Monday, July 15, 2013

Stashbusters YouTube for Craftsy

This was one of the funnest parts of my Craftsy experience, filming the "Stashbusters" video.  They gave me one hour and a basket of fabrics to choose from to make a block on the fly...then they edited it down to 2 minutes.

It's what I do anyways so it was kind of surreal to be doing it in front of a camera.  But once I got going I forgot about the film crew. ;-)

Crazy quilting has surely given me some crazy experiences!

Saturday, July 13, 2013

Lace Bouquet

I have lace on the brain, definitely!

This time I wanted to play with painting it for a small composition....the project was for an upcoming episode of QNN TV's "Quilters Newsletter Workshop", airing in April of 2014.  I just got back from taping it in Denver with the wonderful Jodie Davis.

So I started with some vintage blocks.  You know me and vintage blocks, I'm in love.

These blocks gave me my palette.
I then went out to the garden to pick some flowers in the same colors, for painting inspiration.

You can tell, I was having a lot of fun!

When the laces were all painted, I arranged the bouquet on the background and sewed them on with my machine.

This is really quite quick using clear thread...I just had to be mindful of all those pins.

I liked it alot, but it still needed something.....

Of course!  The stipple quilting really helped the bouquet and blocks pop out.

What a fun project!  You'll be able to see a lot more about it when the Quilters Newsletter Workshop episode airs next spring.

Thanks, Jodie, for having me!

Friday, July 5, 2013

The Lace Quilt

While I was in the middle of preparing for my Craftsy class I decided to take a time out to make a quilt using one of the methods of building a block that I was covering in class.
I called it "Intuitive Applique"; it is Method 4, in Lesson 5.

This is my all time favorite way to work, making up each block as I go along.  And I don't get to do it all that much!  Because while a crazy quilt's blocks' construction goes quickly, embroidering and embellishing them takes weeks if not months. The "piecing" part---working with fabrics and the blocks' compositions--is just a small part of the process of making a crazy quilt.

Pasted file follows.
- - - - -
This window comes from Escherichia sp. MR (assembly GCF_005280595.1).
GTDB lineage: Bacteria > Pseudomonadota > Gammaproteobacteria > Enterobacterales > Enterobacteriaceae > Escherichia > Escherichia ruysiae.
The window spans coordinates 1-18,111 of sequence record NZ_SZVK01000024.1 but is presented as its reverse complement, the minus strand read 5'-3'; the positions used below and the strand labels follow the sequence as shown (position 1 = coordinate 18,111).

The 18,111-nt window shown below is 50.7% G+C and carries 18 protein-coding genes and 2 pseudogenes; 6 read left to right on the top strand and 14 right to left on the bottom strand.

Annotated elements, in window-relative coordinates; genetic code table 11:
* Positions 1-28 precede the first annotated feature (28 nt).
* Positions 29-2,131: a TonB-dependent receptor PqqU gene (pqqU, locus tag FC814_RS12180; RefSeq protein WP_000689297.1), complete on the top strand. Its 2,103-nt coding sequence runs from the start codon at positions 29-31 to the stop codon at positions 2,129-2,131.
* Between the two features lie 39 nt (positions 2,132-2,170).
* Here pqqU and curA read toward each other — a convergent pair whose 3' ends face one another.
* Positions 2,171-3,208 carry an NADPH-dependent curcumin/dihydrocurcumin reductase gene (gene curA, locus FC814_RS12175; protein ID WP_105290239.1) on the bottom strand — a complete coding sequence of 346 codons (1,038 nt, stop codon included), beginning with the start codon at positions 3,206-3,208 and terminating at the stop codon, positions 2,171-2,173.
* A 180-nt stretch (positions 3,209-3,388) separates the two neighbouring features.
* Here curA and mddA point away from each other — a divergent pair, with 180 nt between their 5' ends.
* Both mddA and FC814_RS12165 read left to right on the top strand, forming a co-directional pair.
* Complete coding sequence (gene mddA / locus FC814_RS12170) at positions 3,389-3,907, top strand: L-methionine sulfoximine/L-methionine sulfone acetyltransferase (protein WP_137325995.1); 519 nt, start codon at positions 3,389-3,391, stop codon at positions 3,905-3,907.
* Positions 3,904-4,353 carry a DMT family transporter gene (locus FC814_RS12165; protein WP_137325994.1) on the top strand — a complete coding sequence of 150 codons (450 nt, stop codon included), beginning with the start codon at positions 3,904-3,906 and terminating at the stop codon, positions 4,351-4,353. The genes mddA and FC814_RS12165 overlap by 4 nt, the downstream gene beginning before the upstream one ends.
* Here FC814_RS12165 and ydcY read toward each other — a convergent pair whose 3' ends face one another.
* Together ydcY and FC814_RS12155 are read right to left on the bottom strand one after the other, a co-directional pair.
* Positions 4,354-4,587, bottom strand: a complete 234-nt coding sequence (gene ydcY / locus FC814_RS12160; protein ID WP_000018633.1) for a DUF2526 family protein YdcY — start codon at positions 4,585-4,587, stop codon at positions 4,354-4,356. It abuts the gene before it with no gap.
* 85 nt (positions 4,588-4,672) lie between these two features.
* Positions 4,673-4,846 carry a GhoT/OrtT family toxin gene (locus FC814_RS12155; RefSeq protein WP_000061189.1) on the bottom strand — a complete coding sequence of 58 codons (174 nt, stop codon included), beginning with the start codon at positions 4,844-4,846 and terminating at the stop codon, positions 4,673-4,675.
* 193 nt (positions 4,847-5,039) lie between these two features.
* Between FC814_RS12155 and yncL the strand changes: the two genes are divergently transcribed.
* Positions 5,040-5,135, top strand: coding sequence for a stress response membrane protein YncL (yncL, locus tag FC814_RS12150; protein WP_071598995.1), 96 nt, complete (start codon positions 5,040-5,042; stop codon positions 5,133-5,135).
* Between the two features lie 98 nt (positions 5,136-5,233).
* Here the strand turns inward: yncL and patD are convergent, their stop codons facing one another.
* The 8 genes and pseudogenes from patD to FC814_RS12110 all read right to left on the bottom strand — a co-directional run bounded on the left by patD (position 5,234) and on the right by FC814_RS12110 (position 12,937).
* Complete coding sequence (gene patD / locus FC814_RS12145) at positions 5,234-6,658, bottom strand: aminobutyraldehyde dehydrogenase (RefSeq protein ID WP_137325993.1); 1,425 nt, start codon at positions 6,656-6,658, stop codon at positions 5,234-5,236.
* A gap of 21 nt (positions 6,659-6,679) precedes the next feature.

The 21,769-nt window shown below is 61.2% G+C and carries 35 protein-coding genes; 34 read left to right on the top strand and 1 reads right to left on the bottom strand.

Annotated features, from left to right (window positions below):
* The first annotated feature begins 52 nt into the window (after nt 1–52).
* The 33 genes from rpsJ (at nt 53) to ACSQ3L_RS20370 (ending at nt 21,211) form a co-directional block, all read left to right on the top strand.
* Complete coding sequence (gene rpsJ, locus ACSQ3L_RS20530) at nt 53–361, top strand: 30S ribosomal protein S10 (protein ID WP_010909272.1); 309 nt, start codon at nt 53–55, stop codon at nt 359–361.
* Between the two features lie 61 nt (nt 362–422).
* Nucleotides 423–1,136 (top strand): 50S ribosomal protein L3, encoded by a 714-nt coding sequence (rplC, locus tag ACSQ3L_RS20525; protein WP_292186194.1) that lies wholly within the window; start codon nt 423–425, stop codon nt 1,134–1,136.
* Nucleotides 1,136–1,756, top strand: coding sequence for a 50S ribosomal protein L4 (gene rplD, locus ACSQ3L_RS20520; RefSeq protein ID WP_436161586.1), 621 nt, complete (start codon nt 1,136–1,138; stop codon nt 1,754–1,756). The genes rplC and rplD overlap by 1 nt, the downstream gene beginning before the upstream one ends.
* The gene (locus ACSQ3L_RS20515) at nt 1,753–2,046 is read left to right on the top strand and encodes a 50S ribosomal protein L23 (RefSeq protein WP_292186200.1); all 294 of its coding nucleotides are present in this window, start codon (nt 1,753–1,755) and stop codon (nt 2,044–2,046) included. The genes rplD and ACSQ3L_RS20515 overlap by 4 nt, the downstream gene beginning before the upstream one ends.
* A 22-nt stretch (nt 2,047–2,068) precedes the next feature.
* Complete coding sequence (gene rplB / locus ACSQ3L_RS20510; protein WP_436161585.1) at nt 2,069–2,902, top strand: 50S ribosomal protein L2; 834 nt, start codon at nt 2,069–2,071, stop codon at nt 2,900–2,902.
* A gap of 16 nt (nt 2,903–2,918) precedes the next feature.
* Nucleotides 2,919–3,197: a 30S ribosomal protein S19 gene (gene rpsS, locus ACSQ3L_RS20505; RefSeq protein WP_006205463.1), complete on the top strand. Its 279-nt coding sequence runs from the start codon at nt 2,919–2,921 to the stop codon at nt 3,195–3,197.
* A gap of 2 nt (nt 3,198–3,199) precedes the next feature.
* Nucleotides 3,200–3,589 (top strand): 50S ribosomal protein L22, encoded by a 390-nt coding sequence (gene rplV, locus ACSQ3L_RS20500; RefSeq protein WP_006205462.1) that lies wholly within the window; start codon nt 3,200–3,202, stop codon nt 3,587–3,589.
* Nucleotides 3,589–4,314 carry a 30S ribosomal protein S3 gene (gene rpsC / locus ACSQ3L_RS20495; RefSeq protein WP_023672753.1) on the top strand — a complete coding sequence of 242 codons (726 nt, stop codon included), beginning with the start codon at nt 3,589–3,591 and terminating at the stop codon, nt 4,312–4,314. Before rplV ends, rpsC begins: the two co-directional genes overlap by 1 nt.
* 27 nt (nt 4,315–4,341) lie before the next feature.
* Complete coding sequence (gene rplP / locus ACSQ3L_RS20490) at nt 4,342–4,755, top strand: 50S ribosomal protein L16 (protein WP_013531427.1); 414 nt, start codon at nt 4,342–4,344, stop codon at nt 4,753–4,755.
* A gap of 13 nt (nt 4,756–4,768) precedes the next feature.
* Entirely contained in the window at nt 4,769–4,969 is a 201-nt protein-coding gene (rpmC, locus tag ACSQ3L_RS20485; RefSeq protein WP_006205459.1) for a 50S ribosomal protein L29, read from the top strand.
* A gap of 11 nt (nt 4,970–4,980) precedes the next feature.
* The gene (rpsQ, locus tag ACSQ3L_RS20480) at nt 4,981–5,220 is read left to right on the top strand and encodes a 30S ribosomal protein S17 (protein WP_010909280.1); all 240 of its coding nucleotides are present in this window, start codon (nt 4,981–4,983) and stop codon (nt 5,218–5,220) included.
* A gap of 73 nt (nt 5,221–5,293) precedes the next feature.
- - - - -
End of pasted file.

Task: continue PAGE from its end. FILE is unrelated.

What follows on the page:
Not this time!  My goal was to make a bona fide crazy quilt with no embroidery at all.  The only handwork involved sewing on some pre-made fabric flowers from those folks I love at M & S Schmalberg. Otherwise, everything was done on machine, including quilting and binding the quilt at the end.  The intricate patterning in the laces and all their variations would fill the role that embroidery normally does.

And this quilt was completed quickly.  I started it on April 25th, and finished it on May 3rd. What a deliriously fun time I had!

I took pictures along the way so I could share my joy.....

This is where all my quilts start, with "blank pages" on the design wall.  These are interfaced muslin foundation squares.  The lace in between the rows will be my sashing strips.  I'll take each square down and work on it, then pin it back up.  This helps me see the quilt as a whole, all the way along.

One of the first blocks is getting underway here.  Working with that textural crocheted lace was making me swoon, for real!

I stayed with my "Craftsy palette" the whole way through this quilt, using the same "Paris Flea Market" fabrics from Moda that my class project used. (The designers are 3 Sisters.) I fell madly in love with these fabrics, and it was extra cool that they are about Paris, where I'll be traveling in September.

I've got the block roughly laid our here.

 That block sewn up is fourth from the top in the row on the left. 

Although this quilt has very little structure, other than having a strip-and-sashing lay-out, I still wanted to organize it's randomness a little bit.  A mandala block in the center seemed a perfect way to accomplish this.

From this point on, all the blocks I made were in response to the ones already there; that is, I was working on keeping the quilt balanced.  I especially had to pay attention to that dark red rose fabric, and try to keep it distributed fairly evenly across the quilt.

I had to pay attention to the lines within each block as well, so that the curves would flow nicely from block to block.  So I decided to lay out the laces first!  (Notice that I layered them sometimes too.)
That strategy worked just fine and even made the block go together quicker.

See that map of Paris fabric in the upper right?  As I worked I imagined going to the places on the maps as I cut and sewed...

The blocks are almost all done here, and I was sad that my whirlwind week of piecing was almost over.

When it came time to add the sashing between the rows of blocks, I didn't want them to be static..and thought that alternating the background fabrics behind the lace strips would be a subtle way to add a hint of pattern and interest.

When all was assembled, I quilted along the sashing and between the quilting inside the blocks.
I did use a lovely backing fabric and lightweight cotton batting; this is intended to be a functional throw.

And here it is, finished.  I used a linen burlap ribbon for the binding...that made it very fast and the texture fit the quilt very nicely.  It measures about 64" X 64".

This was like a week's vacation for me!  I loved working with my lace collection so much that I'm going to have to make another one of these someday.  Hope you enjoyed reading about it!